Although developing countries are projected to account for about three-quarters of global growth in 2007, their size is still too small to power the world economy. Take the four BRIC nations: Collectively their GDP amounted to $5.6 trillion at the end of 2006. That's 43 percent of U.S. GDP, 56 percent of the 13- nation euro area's and 130 percent of Japan's.

When it comes to stock markets, the gap is even wider. The aggregate free-float value of the Brazilian, Russian, Indian and Chinese stock markets is a mere 4.9 percent of world market value, according to Morgan Stanley Capital International. The four BRICs are 12 percent of the U.S. market value, 16 percent of Europe's and 56 percent of Japan's.

China's CSI 300 Index has more than tripled in the past 12 months. Still, the country's stock market represents just 1.9 percent of total world-market value compared with U.S. equities' global share of 42 percent.

Even though developing countries are trying to boost domestic demand, they remain dependent on exports, accounting for about 45 percent of the world's cross-border sale of goods, according to Merrill Lynch.

Furthermore, the Japanese and German economies -- respectively, the world's second- and third-biggest -- are slowing, adding to the woes of emerging-market exporters already thumped by weaker U.S. growth. Japanese GDP fell an annualized 1.2 percent in the second quarter, and there's a good chance the ruling Liberal Democratic Party, eager to remain in power, will backslide on promised fiscal changes.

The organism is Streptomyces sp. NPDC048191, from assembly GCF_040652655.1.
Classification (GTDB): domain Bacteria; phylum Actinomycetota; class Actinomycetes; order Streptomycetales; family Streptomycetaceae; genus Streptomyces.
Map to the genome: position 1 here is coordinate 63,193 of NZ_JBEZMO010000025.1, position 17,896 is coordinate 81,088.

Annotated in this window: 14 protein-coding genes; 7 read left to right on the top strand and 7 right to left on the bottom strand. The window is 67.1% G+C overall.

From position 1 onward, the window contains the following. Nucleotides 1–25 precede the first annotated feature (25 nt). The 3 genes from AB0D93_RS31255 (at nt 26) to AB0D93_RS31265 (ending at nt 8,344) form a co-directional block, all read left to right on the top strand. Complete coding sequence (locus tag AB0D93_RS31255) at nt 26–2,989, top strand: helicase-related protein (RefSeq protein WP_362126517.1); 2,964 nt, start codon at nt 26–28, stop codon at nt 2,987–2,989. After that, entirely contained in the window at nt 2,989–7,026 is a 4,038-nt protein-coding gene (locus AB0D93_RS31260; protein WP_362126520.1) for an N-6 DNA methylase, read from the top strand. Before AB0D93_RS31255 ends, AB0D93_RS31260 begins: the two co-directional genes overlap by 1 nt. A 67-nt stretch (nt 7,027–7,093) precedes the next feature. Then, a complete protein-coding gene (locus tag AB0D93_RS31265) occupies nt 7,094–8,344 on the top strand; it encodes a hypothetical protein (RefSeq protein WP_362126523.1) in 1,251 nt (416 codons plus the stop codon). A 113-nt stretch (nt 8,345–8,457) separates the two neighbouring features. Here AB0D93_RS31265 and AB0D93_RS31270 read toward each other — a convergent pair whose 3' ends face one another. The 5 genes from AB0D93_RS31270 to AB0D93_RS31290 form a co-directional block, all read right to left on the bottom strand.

Meanwhile, Germany suffers from sluggish consumption, a strong euro that threatens exports, and a credit crisis that will increase the cost of financing investment.

No doubt, developing countries have come a long way since the 1997-1998 Asian financial crisis and the Russian default in 1998. Back then, Asian countries were starved for cash; now emerging-market economies, led by Asia, account for 66 percent of global foreign-exchange reserves. Inflation is down. And many countries have adopted flexible currency regimes.

As a group, the countries' total external debt-to-GDP ratio has been falling since 2000. And the aggregate current-account surplus of 54 countries studied by Goldman Sachs rose to 4.7 percent of GDP in 2006. That compares with a deficit of 1.4 percent of GDP in 1995.

Nonetheless, ``there are still plenty of vulnerable economies in the emerging-market space,'' says Gray Newman, New York-based senior Latin America economist at Morgan Stanley. South Africa, Turkey, Hungary and the Czech Republic have run current-account deficits averaging more than 4 percent of GDP for three years, while Turkey, Poland, Hungary and India have posted fiscal deficits of 3 percent to 8 percent of GDP in the last three years.

What's more, ``before we ring in the decoupling era, it is worth recalling that it has not been tested with a U.S. economy in recession,'' Newman says.

Bottom line: ``The old saying, `If the U.S. sneezes, the rest of the world catches a cold,' remains relevant,'' said the International Monetary Fund in its April 2007 edition of the World Economic Outlook.

How much of a cold depends on how big the sneeze.